Former Co-op bank boss facing fraud charge suffers stroke

Paul Flowers was due in court but his lawyer said he had recently suffered a stroke.

Pat Hurst
Wednesday 06 September 2023 11:28 BST
Former Co-op Bank boss Paul Flowers in 2014 (PA)
Former Co-op Bank boss Paul Flowers in 2014 (PA) (PA Archive)

Former Co-op Bank boss Paul Flowers suffered a stroke the day before he was due in court accused of fraud by abusing his position, a judge has been told.

Flowers was not present for the brief hearing at Manchester Magistrates’ Court on Wednesday where he was due to appear accused of defrauding a woman of carpets and by using cheques while acting as power of attorney.

District Judge Tom Mitchell adjourned the hearing for a month after being told Flowers had a stoke on August 29, the day before he was first due to first appear in court last week.

Elizabeth Ridgway, defending Flowers, a former Methodist minister, Labour councillor in both Rochdale and Bradford, and chairman of Co-op Bank between 2010 and 2013, asked for Wednesday’s hearing to be adjourned.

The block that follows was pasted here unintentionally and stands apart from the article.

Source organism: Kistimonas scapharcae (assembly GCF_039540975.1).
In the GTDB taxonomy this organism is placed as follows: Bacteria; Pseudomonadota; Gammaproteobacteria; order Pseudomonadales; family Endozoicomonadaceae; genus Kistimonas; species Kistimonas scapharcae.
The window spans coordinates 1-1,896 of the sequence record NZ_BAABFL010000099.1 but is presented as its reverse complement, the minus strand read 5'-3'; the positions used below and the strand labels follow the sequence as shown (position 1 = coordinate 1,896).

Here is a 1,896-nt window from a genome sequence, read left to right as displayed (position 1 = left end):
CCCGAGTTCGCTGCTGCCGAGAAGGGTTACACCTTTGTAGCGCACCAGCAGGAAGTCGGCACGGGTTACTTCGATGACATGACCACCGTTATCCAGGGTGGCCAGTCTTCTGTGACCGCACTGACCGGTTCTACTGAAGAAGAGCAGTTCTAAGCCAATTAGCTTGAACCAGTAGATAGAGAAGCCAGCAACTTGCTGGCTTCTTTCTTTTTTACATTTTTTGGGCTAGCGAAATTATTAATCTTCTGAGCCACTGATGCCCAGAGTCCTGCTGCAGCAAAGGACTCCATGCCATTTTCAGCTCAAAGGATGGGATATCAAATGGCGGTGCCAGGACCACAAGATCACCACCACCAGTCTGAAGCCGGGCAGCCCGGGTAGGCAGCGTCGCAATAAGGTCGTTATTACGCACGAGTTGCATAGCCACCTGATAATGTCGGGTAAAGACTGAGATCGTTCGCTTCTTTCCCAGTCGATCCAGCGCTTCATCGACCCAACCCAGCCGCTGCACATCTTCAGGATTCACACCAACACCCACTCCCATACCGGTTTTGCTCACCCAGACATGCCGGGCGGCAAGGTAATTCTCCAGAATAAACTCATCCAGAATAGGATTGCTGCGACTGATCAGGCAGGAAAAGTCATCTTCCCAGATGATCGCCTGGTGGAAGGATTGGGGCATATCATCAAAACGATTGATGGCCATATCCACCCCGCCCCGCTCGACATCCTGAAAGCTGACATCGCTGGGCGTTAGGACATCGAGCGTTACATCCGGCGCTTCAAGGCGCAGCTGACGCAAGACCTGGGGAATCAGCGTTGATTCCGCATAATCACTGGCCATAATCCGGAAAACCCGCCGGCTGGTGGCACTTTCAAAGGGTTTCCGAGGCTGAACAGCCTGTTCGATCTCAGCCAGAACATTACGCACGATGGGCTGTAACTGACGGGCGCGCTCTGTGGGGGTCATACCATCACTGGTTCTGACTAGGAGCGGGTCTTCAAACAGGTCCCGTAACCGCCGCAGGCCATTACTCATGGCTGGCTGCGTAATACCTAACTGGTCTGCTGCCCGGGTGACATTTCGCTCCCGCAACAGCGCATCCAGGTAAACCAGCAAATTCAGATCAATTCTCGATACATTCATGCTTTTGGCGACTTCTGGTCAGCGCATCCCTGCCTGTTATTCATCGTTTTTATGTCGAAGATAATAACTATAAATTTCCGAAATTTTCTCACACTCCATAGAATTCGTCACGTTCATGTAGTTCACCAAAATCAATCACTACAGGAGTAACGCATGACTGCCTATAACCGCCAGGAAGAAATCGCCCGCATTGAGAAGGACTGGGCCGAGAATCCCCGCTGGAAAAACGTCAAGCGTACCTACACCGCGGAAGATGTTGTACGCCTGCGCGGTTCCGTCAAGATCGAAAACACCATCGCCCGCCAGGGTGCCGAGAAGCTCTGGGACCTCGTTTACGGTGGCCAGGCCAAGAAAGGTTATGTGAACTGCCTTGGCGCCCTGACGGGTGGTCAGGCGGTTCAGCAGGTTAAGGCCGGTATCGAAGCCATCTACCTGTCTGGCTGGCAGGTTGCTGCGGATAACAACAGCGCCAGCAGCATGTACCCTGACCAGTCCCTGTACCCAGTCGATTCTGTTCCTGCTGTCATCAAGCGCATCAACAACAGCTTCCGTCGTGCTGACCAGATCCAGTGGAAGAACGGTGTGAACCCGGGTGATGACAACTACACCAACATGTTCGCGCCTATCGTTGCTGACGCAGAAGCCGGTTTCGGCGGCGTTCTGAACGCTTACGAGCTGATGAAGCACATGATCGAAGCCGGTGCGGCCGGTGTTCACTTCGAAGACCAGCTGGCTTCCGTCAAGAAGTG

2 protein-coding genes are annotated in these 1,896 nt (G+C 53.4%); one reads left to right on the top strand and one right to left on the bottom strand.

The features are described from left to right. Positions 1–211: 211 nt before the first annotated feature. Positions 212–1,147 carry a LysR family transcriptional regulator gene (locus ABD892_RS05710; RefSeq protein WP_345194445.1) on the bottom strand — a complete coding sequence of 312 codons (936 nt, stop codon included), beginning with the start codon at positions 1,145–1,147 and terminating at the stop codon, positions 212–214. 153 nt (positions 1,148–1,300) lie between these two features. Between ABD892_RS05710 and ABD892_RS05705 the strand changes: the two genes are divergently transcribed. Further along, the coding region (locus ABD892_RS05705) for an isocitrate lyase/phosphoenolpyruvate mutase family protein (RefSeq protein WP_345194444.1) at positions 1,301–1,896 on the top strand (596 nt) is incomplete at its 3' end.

A person must be before the court before they can be dealt with. He has to appear here at some point

District Judge Tom Mitchell

Ms Ridgway said her client had sent an email on August 30 to say he had had a stroke the previous day and had been in hospital.

A letter had also been received from the community psychiatric services which said the stroke had impacted Flowers’ mobility and he was struggling to leave his home in Swinton, Salford.

Ms Ridgway said the letter asked for Flowers to be given time to recover his physical and mental health.

District Judge Mitchell adjourned the hearing to October 4 and asked Flower’s lawyer to update the court on the “prognosis and diagnosis” of the defendant.

He added: “A person must be before the court before they can be dealt with. He has to appear here at some point.”

Flowers is accused of fraud by abuse of position.

The full charge against Flowers listed in court reads: “Between 28/6/16 and 28/10/17 at Salford committed fraud in that while occupying a position, namely Enduring Power of Attorney, in which you were expected to safeguard, or not act against the financial interests of Margaret Mary Jarvis, you dishonestly abused that position intending thereby to make a gain, namely staircase, carpets and 11 cheques paid to the defendant, for yourself, contrary to Sections 1 and 4 of the Fraud Act 2006.”

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